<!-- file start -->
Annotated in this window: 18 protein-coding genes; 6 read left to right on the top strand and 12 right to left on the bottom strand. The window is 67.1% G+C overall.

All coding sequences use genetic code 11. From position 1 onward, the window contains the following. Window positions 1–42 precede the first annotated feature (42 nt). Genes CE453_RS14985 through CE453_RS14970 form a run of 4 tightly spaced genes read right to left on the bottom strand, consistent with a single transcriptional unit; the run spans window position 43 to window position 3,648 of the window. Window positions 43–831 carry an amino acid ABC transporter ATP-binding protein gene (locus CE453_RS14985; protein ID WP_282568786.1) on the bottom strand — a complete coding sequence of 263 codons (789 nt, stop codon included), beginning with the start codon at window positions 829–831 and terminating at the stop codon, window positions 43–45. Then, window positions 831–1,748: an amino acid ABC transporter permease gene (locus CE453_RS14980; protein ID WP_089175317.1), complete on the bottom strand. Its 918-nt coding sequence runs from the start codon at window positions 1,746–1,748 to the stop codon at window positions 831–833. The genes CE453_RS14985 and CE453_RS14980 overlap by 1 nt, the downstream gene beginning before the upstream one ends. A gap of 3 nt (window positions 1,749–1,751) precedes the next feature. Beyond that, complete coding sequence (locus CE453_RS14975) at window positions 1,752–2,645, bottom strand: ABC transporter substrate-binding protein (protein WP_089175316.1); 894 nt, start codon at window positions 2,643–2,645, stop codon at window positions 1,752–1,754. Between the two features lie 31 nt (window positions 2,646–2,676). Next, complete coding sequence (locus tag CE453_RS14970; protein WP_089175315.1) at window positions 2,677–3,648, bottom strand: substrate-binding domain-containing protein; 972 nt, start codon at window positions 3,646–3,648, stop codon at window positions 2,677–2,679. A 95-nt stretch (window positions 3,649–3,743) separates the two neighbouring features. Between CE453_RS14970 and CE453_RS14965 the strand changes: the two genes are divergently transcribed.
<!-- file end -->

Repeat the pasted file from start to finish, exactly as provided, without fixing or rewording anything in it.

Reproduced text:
Annotated in this window: 18 protein-coding genes; 6 read left to right on the top strand and 12 right to left on the bottom strand. The window is 67.1% G+C overall.

All coding sequences use genetic code 11. From position 1 onward, the window contains the following. Window positions 1–42 precede the first annotated feature (42 nt). Genes CE453_RS14985 through CE453_RS14970 form a run of 4 tightly spaced genes read right to left on the bottom strand, consistent with a single transcriptional unit; the run spans window position 43 to window position 3,648 of the window. Window positions 43–831 carry an amino acid ABC transporter ATP-binding protein gene (locus CE453_RS14985; protein ID WP_282568786.1) on the bottom strand — a complete coding sequence of 263 codons (789 nt, stop codon included), beginning with the start codon at window positions 829–831 and terminating at the stop codon, window positions 43–45. Then, window positions 831–1,748: an amino acid ABC transporter permease gene (locus CE453_RS14980; protein ID WP_089175317.1), complete on the bottom strand. Its 918-nt coding sequence runs from the start codon at window positions 1,746–1,748 to the stop codon at window positions 831–833. The genes CE453_RS14985 and CE453_RS14980 overlap by 1 nt, the downstream gene beginning before the upstream one ends. A gap of 3 nt (window positions 1,749–1,751) precedes the next feature. Beyond that, complete coding sequence (locus CE453_RS14975) at window positions 1,752–2,645, bottom strand: ABC transporter substrate-binding protein (protein WP_089175316.1); 894 nt, start codon at window positions 2,643–2,645, stop codon at window positions 1,752–1,754. Between the two features lie 31 nt (window positions 2,646–2,676). Next, complete coding sequence (locus tag CE453_RS14970; protein WP_089175315.1) at window positions 2,677–3,648, bottom strand: substrate-binding domain-containing protein; 972 nt, start codon at window positions 3,646–3,648, stop codon at window positions 2,677–2,679. A 95-nt stretch (window positions 3,649–3,743) separates the two neighbouring features. Between CE453_RS14970 and CE453_RS14965 the strand changes: the two genes are divergently transcribed.